Last month a series of shocking photos were leaked showing undocumented children packed into Federal detention facilities. The photos were a disturbing reminder of just how broken our current immigration system is, and how little attention is being paid to those in need.
There is no doubt our immigration system needs reform. As a practicing immigration attorney, I can attest to how confusing and contradictory our current immigration laws can be. The politics of comprehensive immigration reform can be just as daunting, yet there must be common ground which we can all agree on. To start, we need to find practical solutions to address the global refugee epidemic, while treating those who flee violence and warfare with dignity and compassion.
Having come to the United States as a refugee, I know firsthand how difficult it can be to transition into a new society. According to UN statistics, the number of refugees around the world has hit a 19-year high, with more than 45 million refugees and internally displaced people worldwide.
How does the U.S. decide how many refugees we’ll let in? The President consults with Congress in order to set an overall refugee admission ceiling for each fiscal year. This ceiling is not a firm commitment as to the number of actual applications approved, but a flexible target that is often not met. For example the refugee ceiling for 2012 was set at 76,000 but only 58,238 refugees were actually admitted. That is almost 18,000 unfilled spots. Each of those spots represents a refugee;
Despite the existing global crisis, the U.S. set its 2014 refugee ceiling at 70,000 — 6,000 fewer than 2012. We cannot leave women and children in such miserable conditions when we have the means to help. There must be a concerted effort to not only meet the refugee ceiling in its entirety, but to increase it for 2015 to do what we can to help.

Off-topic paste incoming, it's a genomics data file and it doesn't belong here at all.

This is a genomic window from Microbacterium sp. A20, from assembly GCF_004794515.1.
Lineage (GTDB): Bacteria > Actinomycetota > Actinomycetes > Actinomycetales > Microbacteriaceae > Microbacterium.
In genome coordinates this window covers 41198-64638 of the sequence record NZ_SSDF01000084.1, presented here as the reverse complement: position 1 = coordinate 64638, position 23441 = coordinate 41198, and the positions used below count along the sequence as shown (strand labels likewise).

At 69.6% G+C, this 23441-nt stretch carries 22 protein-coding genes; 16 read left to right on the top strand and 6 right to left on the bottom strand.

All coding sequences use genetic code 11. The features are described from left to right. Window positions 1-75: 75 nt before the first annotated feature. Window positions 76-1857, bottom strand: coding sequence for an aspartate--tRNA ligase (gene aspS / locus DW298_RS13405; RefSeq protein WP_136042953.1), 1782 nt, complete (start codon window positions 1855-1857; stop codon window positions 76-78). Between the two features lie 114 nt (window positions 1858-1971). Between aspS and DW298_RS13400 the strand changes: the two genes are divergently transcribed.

Another important step is to put an end to the one year deadline for asylum applicants. Individuals fleeing persecution often deal with trauma, mistrust and language barriers. The current one year deadline undermines the efficiency of the asylum process, forcing immigration judges to review credible cases that were not filed within the one year deadline.
Lastly, it is time we ended the costly and dehumanizing detention of refugees and immigrants. Recently I took on a pro-bono case of a young woman from Ghana fleeing gender based persecution. After a long and dangerous journey, she was incarcerated in medium security prison amongst the general population for 7 months, because she did not have the money to pay for a lawyer. I took her case through the Lawyers Committee for Civil Rights, and was able to have her released within a matter of weeks.
American history has long been defined by the concept of accepting the tired, the poor, the huddled masses yearning to breathe free. Few Americans are aware that the United States maintains the largest immigration detention infrastructure in the world, detaining more than 400,000 people each year. This includes a controversial “detention bed quota” to keep an average of 34,000 detainees in ICE custody; recent research has shown that nearly half of immigrants detained had no criminal convictions, not even traffic violations. Almost half of these individuals were ultimately allowed to return to American society, but not before spending months in detention, disrupting families, and costing tens of thousands in taxpayer dollars.
There are alternatives to the current system. According to testimony by ICE officials before Congress, alternative detention programs have had compliance rates of 96 percent with court-ordered appearances.
Each of the suggestions I’ve put forward are practical steps which address a global need, treat asylees and immigrants with dignity, and save taxpayer dollars. These steps would not require a massive increase in budgetary requirements, nor are they as daunting as passing comprehensive immigration reform.
I believe that it is time for those of us in the Bay Area to push for change on this issue. The images which have emerged from Texas should be enough to push both sides of the political aisle to come up with a just and compassionate solution. Refugees have already been the victims of wars, violence, and devastation. They should not become victims of internal politics and a broken system.
Hamid Yazdan Panah is an immigration attorney focusing on asylum in Berkeley California.